In Afghanistan, the large copper, metal, and minerals mines whose security American troops still ostensibly ensure are owned by Chinese companies. And because Afghanistan borders Xinjiang, Xi Jinping is worried that “after the United States pulls troops out of Afghanistan, terrorist organizations positioned on the frontiers of Afghanistan and Pakistan may quickly infiltrate into Central Asia.” In other words, American troops are deployed abroad in places like Afghanistan less to protect American interests than to provide security for China’s Belt and Road Initiative.
“There’s a belief that we are not in the same type of conflict with them as we were with the USSR,” says the former Obama official. “But we are.” The problem is that virtually all of the American establishment — which is centered in the Democratic Party — is firmly on the other side.
Biden is returning the US to a pro-China stance. It’s not necessarily good for the US — in fact it’s obviously bad for most Americans — but it makes the American elite a lot of money. Even worse, by osmosis and imitation America is becoming like China:
Reports claiming that the Biden administration will continue the Trump administration’s aggressive efforts to roll back China’s technology industry are misdirection. The new administration is loaded with lobbyists for the American tech industry, who are determined to get the U.S.-China relationship back on track. …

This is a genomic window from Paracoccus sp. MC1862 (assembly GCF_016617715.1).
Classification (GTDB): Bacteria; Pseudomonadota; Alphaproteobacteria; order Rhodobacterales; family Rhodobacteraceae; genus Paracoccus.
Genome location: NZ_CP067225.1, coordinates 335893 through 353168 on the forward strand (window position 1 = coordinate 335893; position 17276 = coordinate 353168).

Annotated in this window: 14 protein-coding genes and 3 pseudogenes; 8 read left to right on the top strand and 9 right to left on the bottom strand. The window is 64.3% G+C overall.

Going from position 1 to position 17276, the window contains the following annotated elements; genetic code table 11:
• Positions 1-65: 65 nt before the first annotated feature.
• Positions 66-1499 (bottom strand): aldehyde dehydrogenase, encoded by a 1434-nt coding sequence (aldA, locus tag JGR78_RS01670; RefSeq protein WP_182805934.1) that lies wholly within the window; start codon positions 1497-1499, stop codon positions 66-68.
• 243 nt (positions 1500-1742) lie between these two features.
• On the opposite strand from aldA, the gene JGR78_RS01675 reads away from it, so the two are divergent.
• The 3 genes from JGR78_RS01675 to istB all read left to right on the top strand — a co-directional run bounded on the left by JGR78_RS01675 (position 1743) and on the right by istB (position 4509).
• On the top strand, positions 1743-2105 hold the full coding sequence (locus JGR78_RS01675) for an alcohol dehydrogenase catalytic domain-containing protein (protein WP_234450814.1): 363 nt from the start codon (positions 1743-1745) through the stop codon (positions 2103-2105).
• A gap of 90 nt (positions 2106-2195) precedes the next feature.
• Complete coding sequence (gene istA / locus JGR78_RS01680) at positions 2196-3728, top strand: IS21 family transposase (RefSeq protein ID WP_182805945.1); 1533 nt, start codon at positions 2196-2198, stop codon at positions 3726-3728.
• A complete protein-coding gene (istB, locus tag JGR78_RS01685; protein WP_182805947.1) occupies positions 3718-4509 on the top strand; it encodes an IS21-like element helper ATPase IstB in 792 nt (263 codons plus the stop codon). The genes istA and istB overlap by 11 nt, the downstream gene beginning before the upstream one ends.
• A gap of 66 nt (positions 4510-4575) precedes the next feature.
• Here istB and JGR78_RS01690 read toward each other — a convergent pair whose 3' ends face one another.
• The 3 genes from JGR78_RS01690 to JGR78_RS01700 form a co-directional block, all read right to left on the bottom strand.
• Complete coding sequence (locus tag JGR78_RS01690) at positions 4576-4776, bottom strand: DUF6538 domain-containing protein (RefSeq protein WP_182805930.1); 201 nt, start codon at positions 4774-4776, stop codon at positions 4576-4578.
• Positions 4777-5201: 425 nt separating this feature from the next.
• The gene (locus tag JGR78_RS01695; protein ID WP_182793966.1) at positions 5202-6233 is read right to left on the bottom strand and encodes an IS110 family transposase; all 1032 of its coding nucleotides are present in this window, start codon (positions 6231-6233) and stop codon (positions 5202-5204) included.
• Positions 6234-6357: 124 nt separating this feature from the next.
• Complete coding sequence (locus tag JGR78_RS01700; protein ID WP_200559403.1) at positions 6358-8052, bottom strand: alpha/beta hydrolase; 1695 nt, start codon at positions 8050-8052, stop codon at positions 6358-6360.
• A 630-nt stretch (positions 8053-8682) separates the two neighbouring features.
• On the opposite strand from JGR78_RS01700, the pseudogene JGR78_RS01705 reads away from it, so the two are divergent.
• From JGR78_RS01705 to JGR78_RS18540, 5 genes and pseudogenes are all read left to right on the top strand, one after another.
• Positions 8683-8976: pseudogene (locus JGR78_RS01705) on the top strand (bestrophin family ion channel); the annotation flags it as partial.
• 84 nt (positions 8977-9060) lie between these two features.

The pro-China oligarchy is not competing with the country from which it draws its wealth, power, and prestige.
Chinese autocracy is their model. Consider the deployment of more than 20,000 U.S. armed forces members throughout Washington, D.C., to provide security for an inauguration of a president who is rarely seen in public in the wake of a sporadically violent protest march that was cast as an insurrection and a coup; the removal of opposition voices from social media, along with the removal of competing social media platforms themselves; the nascent effort to keep the Trump-supporting half of America from access to health care, credit, legal representation, education, and employment, with the ultimate goal of redefining protest against the policies of the current administration as “domestic terrorism.”
What seems clear is that Biden’s inauguration marks the hegemony of an American oligarchy that sees its relationship with China as a shield and sword against their own countrymen. … They are not simply contemptuous of a political system that recognizes the natural rights of all its citizens that are endowed by our creator; they despise in particular the notion that those they rule have the same rights they do.
Witness their newfound respect for the idea that speech should only be free for the enlightened few who know how to use it properly.
Trump impeded a lot of people from getting rich on Chinese money. No wonder he was hated by all the right people.
The Chinese conquest of America will be over in another decade, without a shot being fired. Just bribing and cheating.